Performance at the Center

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I liked walking on the grates in the sidewalks in New York, and once I realized this, I instantly began searching for ways to make this observation into a metaphor: walking with a world beneath me, walking on top of shaky foundation? Nothing really fit, so I gave up and let it be simple:

I liked walking on the grates in the sidewalks. I liked sliding my fingers along the stone of the building next to me. I liked looking up, but I liked looking down too. I grew to appreciate my humidity hair.

It’s hard to verbalize what it is about the city that spoke to me so much. Maybe it was the creaking of the train or the hum of an intersection. Maybe it was the smell of bagels and cronuts and giant sticks of lamb rotating in a street cart. Or perhaps it was the subtle joy of meeting and visiting your soul people.

Our Festive Fourth

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I haven’t been terribly homesick since I got to Chicago, but today I found myself a little achey–not just from all the walking.

I missed Utah. I missed my Sugar House neighborhood parade. And I missed all the Republican Patriots! No one really sported the old Red White and Blue. I missed the local marching bands and the musics and the glow sticks and the kids with streamers on their bikes. I could not track down a single piece of salt water taffy.

The Redesign

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“Don’t put too much pressure on this next post,” Jeremy wisely counseled last night after correctly reading my body language. Sometimes it is downright irksome that he can read my thoughts before they are corporeal or even conceived. To him, I’m not just an open book—I’m an open book with big print, Braille underneath, and pictures on the side.

Curiously Blank and Mysteriously Pristine

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My name is Sierra Robinson. And I haven’t purchased a new blank notebook in two days.
Sponsors, I have a problem. I am easily swayed by indie cover art and blank pages (none of this college-ruled nonsense). I purchase blank notebooks like cartons of cigarettes. Something about them speaks to me. Maybe it’s the un-cracked spine. Maybe it’s those seductively blank pages. Maybe it’s the pristine whiteness of potential.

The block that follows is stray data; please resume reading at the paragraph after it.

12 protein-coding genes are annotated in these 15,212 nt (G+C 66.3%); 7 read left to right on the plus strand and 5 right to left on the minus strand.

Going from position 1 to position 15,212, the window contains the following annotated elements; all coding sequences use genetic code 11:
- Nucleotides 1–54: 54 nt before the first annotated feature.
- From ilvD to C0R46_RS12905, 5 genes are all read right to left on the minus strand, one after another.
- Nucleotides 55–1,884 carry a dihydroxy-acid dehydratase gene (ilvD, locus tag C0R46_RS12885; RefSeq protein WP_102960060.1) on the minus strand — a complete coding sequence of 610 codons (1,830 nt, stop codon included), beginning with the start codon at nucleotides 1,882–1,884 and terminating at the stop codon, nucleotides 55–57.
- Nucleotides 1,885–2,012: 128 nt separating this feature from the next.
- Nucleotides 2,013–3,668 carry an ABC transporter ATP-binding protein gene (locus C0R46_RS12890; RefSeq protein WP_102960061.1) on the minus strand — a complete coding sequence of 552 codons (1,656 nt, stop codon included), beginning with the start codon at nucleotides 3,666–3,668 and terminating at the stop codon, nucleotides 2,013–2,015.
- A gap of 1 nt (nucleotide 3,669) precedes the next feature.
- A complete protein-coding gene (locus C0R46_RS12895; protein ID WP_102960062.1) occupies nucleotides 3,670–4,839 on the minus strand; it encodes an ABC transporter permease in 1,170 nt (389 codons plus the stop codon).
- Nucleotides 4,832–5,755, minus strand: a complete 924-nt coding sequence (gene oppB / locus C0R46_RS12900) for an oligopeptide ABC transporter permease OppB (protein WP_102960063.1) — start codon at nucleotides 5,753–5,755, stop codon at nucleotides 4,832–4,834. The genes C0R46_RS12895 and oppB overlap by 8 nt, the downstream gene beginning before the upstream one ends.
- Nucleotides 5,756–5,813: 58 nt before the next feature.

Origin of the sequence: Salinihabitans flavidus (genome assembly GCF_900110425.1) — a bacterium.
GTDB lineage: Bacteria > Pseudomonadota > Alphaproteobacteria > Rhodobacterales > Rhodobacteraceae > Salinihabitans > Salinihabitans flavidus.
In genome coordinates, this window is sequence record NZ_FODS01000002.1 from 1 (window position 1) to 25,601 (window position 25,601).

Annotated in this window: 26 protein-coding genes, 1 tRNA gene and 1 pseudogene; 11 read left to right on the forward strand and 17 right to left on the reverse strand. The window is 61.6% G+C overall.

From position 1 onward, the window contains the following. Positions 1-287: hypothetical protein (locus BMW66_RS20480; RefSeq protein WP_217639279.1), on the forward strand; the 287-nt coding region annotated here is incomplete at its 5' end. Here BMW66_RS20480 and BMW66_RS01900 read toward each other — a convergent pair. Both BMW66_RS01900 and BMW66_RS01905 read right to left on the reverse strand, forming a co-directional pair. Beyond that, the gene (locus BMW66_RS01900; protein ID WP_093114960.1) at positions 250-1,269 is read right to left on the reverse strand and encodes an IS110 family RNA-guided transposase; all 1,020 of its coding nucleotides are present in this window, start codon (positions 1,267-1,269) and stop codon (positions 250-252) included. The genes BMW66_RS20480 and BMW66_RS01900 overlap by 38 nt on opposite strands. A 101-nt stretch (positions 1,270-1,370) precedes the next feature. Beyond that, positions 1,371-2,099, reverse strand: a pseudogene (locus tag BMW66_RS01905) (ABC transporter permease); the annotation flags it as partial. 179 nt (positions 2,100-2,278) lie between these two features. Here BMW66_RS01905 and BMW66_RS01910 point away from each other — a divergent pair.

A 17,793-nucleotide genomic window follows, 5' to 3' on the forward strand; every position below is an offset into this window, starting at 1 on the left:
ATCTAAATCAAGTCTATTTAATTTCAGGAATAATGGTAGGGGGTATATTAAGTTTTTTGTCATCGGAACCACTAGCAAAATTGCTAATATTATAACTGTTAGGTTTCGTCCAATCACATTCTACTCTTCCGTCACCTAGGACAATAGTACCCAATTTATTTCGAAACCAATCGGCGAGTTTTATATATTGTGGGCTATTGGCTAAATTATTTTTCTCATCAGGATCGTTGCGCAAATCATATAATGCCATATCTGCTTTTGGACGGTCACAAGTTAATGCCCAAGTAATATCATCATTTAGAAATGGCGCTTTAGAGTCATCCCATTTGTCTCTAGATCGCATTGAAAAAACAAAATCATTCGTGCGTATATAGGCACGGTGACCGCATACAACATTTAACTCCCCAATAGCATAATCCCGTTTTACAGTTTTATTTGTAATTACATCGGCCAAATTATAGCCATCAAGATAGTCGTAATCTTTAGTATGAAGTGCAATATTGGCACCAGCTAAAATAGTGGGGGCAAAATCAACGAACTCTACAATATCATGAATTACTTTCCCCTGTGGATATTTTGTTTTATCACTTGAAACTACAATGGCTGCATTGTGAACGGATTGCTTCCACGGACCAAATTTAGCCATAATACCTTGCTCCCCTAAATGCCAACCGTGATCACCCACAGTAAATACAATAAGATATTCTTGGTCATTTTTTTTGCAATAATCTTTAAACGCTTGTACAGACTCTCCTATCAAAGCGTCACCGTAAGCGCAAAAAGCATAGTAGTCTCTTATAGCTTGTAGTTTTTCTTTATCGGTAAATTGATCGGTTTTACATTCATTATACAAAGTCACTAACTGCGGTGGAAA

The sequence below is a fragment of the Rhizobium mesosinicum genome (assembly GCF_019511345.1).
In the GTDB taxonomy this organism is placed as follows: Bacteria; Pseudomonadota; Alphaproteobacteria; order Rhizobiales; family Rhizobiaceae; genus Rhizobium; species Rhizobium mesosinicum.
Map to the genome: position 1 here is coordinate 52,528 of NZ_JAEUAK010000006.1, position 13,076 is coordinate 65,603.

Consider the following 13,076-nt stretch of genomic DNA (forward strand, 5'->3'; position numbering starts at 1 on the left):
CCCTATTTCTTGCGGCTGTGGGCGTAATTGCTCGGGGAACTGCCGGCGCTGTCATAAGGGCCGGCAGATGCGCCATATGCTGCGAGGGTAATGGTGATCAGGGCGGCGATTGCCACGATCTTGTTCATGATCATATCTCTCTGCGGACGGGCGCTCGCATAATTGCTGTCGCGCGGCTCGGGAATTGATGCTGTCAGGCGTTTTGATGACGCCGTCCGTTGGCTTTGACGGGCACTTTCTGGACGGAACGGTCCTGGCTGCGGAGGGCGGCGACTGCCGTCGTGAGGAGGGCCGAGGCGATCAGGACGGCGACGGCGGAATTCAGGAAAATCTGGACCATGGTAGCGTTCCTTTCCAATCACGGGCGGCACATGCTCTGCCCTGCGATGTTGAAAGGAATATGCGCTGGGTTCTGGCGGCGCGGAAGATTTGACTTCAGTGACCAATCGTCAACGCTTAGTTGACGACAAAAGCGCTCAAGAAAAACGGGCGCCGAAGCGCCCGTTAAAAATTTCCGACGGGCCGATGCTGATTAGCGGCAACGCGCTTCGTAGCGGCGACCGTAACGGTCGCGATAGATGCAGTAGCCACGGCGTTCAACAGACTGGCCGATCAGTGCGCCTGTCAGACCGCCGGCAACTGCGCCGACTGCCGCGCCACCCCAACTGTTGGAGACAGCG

Whatever it is, I’m obsessed.
This is my current collection of notebooks:


See what I do to them? 


Check on the spine on these puppies! They’ve been written in, pasted in, and beaten into submission so much that their spine starts to splinter like crazy. And this is just the college collection. I have a whole bureau drawer + a whole 3’ by 2’ container chalk full of them back home (even though I never really understood the phrase chalk full).
Apparently, I have a lot of thoughts. And a lot of time to write them down.
While some of my journals (namely the injured spine journals) are a raging success, others are less successful. 

Take this journal for instance:

I agonized for minutes about whether or not I should purchase it. I scanned the list of potential uses for this journal. I weighed the pros and cons of this journal and I decided that I simply had to have it. I decided it would be of great use to me, whatever it became.

And then.

I blew it.

I wrote down my New Years Resolutions on the first page.

And now all this book can contain is lists of New Years Resolution, and it has ended up a wasted collection of tree. 



This is why I am greatly perplexed about this newest addition to my collection:

This little treasure came all the way from Europe just to be with me. It is from the Belle and Boo Collection and I highly recommend it. 

But it vexes me because… right now, it has so much potential to become the next great American novel.

It could hold my deepest darkest collection of intelligent poetry.

It could contain the cure to Cancer!

But I’m terrified, petrified, immobilized because what if… what if… this British journal becomes another house of New Years Resolutions??
WHAT IF I SINGLEHANDEDLY DESTROY ITS POTENTIAL?


Friends, cast your votes: What should become of this perfect little notebook? 

And remember: Please notebook responsibly.